District of Columbia physicians and hospitals have been put on notice that beginning Aug. 1 if they hopitalize a patient for surgery that can be performed safely without an overnight stay, they may not be paid for their work.
In a letter to city doctors and hospitals, the National Capital Medical Foundation, which reviews the quality of many local health care programs, listed 51 operations that it said should in the absence of unusual circumstances, be performed as so-called ambulatory, or "in and out," surgery.
The operations include such procedures as breast biopsies, abortions, removal of finger or toe nails, vasectomies, simple skin grafts and breast enlargement or reduction.
The National Capital Medical Foundation, which plans to announce the hospitalization reduction program at a press conference next week, is the federally funded quality review organization for Medicare and Medicaid in the District, as well as for a number of private insurance plans. It does not, however, review procedures paid for by Blue Cross and Blue Shield.
Although there are several health care watchdog agencies in Northern Virginia and an extremely active hosptial cost review commission, the foundation's action is the first of its kind in the area.
Blue Cross, the largest private insurer in the city and area suburbs, is considering a similar proposal, made to it last spring by the Medical Society of the District, that it refuse payment for surgery that involves an unnecessary hospital stay.
A Blue Cross spokesman said yesterday it will be at least three months before his organization acts on the proposal, which would be the first such to affect patients in Maryland and Virginia.
The Medical Society and the medical foundation proposals acknowledge special cases when the patient may benefit by remaining in the hospital overnight.
"Ours is a rationally thought-out program," said Dr. Paul Schlein, an internist who is president of the foundation. "Some of these people do need hospitalization, but we have data indicating that, say, abortions . . . are being done in hospitals without any indication that they need to be."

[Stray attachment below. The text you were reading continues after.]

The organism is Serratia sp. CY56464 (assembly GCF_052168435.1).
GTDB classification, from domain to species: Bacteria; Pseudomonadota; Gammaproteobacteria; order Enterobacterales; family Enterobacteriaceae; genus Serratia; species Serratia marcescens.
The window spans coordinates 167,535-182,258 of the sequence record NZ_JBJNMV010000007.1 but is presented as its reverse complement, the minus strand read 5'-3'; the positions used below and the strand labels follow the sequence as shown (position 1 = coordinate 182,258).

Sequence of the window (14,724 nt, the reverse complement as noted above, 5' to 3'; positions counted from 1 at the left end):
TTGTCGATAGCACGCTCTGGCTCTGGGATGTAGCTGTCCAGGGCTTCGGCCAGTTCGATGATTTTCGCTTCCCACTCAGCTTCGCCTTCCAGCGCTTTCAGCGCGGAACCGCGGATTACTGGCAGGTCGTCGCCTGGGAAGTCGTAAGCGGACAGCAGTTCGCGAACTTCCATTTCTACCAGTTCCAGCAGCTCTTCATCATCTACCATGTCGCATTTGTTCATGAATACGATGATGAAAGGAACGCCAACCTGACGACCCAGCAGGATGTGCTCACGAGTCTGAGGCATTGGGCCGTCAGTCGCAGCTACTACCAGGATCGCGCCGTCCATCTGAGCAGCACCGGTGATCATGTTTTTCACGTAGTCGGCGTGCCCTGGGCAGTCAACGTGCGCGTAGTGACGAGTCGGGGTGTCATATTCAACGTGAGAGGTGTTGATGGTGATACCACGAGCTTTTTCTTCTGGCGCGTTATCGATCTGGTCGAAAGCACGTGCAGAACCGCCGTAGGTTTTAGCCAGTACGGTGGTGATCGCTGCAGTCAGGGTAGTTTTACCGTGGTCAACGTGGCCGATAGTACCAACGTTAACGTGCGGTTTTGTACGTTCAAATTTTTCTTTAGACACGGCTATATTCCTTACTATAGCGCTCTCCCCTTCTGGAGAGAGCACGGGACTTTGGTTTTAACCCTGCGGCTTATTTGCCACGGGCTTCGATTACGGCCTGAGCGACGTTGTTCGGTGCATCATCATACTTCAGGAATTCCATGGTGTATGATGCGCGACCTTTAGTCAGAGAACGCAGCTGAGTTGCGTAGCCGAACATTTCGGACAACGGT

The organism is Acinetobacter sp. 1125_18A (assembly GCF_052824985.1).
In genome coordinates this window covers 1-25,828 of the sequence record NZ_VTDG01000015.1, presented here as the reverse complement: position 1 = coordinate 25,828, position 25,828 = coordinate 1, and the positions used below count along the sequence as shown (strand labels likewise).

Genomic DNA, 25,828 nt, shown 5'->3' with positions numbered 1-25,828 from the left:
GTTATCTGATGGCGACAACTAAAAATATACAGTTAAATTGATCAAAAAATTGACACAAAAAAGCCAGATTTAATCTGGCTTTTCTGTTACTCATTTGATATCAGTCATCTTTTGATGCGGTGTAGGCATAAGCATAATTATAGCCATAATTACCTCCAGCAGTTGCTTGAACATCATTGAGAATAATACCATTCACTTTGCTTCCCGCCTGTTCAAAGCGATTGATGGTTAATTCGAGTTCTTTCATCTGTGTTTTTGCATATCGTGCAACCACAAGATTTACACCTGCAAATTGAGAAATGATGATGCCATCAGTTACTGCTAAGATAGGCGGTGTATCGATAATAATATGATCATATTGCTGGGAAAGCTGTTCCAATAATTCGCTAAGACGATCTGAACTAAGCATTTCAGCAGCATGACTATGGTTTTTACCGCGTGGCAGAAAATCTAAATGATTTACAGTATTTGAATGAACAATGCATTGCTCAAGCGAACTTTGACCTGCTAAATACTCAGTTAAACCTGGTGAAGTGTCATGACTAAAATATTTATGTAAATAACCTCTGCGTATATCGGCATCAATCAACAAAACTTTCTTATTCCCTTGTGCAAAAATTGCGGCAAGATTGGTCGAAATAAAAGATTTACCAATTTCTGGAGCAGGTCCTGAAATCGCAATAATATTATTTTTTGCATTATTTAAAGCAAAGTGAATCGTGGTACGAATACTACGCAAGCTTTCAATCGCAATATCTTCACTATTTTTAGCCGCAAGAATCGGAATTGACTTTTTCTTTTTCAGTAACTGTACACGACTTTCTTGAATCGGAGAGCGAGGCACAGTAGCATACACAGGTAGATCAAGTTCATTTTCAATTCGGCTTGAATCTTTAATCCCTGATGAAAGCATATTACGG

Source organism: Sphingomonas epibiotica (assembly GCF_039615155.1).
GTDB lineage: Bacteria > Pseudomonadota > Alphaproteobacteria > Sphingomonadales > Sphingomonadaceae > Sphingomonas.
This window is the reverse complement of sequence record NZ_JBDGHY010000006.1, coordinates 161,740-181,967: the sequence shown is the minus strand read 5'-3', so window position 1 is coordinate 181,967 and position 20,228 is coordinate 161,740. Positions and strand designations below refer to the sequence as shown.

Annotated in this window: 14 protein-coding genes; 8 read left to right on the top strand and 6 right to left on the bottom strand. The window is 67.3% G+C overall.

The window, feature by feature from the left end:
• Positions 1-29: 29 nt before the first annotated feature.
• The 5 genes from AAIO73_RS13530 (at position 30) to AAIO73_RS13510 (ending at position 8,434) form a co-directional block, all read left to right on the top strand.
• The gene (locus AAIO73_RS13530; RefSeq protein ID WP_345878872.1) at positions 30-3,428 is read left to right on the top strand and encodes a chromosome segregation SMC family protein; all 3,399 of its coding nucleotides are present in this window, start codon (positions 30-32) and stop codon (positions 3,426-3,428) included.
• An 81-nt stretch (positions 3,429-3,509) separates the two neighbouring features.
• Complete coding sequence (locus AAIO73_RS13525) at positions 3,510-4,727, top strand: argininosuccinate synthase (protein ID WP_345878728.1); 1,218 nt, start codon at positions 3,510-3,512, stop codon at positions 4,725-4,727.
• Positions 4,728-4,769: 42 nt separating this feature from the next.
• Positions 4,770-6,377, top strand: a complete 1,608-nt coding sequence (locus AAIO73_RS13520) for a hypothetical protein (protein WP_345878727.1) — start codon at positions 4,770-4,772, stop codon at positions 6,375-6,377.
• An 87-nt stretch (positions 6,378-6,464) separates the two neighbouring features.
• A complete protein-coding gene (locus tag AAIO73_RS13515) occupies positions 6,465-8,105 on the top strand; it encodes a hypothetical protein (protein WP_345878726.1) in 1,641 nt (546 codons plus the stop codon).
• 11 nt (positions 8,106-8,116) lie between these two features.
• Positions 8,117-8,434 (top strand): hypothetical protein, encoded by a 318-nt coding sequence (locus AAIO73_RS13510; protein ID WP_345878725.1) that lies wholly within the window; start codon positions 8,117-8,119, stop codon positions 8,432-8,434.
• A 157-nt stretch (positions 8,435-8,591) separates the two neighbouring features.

The cost difference between surgery performed on an outpatient basis and that requiring a hospital stay varies enormously.
Dr. Dennis O'Leary, dean for clinical affairs at George Washington University Medical Center, said a GW study showed a difference of almost $500 in charges for the same gynecological procedure.
"The big difference," said O'Leary, a member of the National Capital Medical Foundation's board of directors, "is the room rate. Lab charges are about the same, the anesthesiology charge is the same. The supplies are like $30, $40."
Dr. Norman Fuller, executive director of the foundation, said the program is intended primarily to improve the quality of medical care, rather than cut costs. Cost cutting, said Fuller, who believes the program will save a great deal of money, is a side benefit.
"The question is whether the service is appropriate," he said. "If you need surgery on an outpatient basis and it's done on an inpatient basis, that's unnecessary. We are looking at medical necessity," said Fuller.
According to O'Leary, many of the procedures on the list are often performed on an outpatient basis.
"We do 90 to 95 percent of our D and Cs (dilatation and curettage, which can be used as an abortion method or to treat several gynecological problems) on an outpatient basis, and if a hospital is doing 80 percent of their D and Cs on an inpatient basis, you have to raise some eyebrows."
But Schlein, who believes the program will improve the quality of care, also wonders if it might not result in higher hospital room rates.
If there are too many hospital beds in a community, he said, and several studies have shown that to be the case in the city, "we haven't saved anything," because hospitals may raise their rates to cover the loss of business. But he said the foundation's legal responsibility is not room costs but to assure that quality services are performed in the appropriate setting.